Former France President François Hollande’s explosive remarks on the Rafale deal have made it to the front pages of English newspapers in India on Saturday, but the publications did not seem to agree what to focus on – the claim itself or the political reactions that followed. Hollande’s revelation was also eclipsed a bit on most front pages by India-Pakistan ministerial talks at the United Nations General Assembly being called off.
Almost all Hindi newspapers chose to give the story a miss on their front pages.
On Friday, a French media outlet quoted Hollande as saying that his government “did not have a say” in choosing Anil Ambani’s company for the Rafale deal. Hollande claimed it was the Indian government that had proposed the name of Ambani’s Reliance Defence for the pact, which was agreed upon when he was president.
India has said it is verifying the report, while the Congress has accused Prime Minister Narendra Modi of “betraying India”.
‘Qui est le clown maintenant?’
The newspaper that gave the story the most prominent space on its front page was The Telegraph, which asked in its headline, in French: “Who is the clown now?” Just a day before Hollande’s claims, Finance Minister Arun Jaitley had called Congress President Rahul Gandhi a “clown prince” for his allegations related to the Rafale deal.
The Telegraph’s front page used pull-quotes to remind readers of various claims made by Cabinet ministers in recent days in their defence of the choice of Anil Ambani’s Reliance Defence for part of the deal. The caption for a picture of Hollande hugging Prime Minister Narendra Modi read: “Who should we trust, messieurs?”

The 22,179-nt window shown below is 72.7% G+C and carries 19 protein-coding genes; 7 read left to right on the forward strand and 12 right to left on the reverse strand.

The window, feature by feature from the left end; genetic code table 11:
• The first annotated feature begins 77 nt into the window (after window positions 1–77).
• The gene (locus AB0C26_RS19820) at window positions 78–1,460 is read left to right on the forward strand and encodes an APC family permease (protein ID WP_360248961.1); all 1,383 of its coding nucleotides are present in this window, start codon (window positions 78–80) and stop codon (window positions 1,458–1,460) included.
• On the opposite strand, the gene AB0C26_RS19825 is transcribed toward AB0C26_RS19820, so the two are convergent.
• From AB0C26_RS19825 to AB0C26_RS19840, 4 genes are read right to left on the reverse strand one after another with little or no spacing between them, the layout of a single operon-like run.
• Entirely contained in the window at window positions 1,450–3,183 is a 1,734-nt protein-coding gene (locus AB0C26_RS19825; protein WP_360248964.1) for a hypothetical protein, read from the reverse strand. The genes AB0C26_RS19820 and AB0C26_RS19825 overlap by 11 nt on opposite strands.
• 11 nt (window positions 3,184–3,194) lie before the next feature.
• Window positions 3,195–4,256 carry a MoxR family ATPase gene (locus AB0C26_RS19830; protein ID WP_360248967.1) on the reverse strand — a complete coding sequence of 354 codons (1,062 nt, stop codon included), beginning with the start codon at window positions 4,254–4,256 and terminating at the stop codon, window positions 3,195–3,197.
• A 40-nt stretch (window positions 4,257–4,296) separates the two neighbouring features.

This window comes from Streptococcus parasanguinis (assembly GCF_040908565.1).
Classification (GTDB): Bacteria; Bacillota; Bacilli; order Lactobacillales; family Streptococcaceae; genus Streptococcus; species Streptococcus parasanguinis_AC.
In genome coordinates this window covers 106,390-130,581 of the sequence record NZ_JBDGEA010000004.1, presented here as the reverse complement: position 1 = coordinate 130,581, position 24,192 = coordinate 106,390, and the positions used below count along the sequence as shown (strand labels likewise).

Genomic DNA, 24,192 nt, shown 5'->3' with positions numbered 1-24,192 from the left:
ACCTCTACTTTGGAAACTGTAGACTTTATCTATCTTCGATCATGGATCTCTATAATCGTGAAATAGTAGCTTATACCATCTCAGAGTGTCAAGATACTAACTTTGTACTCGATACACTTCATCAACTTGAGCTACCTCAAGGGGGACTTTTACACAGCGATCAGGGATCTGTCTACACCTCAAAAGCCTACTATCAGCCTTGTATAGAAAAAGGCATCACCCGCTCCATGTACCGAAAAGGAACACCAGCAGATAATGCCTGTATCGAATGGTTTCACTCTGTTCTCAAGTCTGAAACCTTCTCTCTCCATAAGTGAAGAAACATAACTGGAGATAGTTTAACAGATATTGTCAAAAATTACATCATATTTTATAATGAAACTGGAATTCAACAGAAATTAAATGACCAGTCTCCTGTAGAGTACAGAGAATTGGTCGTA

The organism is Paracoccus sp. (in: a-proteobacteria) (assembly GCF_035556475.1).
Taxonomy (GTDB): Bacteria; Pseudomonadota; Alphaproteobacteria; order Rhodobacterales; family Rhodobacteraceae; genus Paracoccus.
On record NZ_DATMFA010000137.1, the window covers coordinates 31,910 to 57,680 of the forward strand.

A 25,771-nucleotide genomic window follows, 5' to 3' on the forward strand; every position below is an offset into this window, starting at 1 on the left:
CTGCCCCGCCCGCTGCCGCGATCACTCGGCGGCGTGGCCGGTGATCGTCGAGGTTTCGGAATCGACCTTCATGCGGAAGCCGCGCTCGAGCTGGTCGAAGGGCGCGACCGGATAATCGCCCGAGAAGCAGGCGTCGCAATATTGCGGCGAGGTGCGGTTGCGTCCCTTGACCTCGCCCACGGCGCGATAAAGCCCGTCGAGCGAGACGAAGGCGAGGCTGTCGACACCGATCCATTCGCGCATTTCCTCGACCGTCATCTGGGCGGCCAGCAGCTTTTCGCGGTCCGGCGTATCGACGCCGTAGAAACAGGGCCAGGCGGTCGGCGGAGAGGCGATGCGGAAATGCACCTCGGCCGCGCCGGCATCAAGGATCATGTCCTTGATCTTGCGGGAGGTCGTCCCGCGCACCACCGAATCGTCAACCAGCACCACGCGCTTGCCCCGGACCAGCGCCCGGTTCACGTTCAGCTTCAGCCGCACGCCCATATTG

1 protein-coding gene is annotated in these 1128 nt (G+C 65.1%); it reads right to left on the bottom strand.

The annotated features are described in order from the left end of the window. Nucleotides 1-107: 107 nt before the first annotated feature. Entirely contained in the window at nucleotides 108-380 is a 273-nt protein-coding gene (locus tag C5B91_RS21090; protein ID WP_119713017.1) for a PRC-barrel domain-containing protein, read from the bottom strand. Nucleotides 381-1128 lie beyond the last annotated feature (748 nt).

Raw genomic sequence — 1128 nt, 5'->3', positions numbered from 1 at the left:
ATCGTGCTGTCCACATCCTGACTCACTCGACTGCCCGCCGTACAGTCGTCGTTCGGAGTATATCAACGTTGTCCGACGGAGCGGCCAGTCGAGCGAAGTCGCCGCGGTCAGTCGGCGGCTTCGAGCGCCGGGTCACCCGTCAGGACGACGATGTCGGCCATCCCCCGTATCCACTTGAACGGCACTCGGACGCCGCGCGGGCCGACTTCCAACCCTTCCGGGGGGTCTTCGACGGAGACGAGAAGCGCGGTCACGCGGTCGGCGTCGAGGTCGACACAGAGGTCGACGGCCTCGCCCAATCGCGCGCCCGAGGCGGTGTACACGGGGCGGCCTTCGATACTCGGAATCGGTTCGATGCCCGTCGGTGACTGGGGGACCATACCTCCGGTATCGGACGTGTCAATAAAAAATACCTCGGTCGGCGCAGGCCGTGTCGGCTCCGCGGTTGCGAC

In their headlines, The Indian Express and The Hindu told readers about the worrisome claim itself, but Hindustan Times and The Times of India instead remarked at the refuelling of the “political tug of war”. The headline in The Indian Express, which put the story on top, read: “Govt denied role but ex-President Hollande says: Indian Govt proposed Reliance, had no choice”.
Hindustan, like its English sister publication, focused on the political slugfest in its headline – the story appeared below the fold on the front page. The part of the story on the front page (it continued on a later page) had only one sentence on Hollande’s claim and devoted the rest of the space to the “Congress getting aggressive”.
Dainik Jagran, the largest Hindi daily, used the headline as a teaser below the masthead, with the story appearing on the 11th page. Amar Ujala placed the story on its 13th page.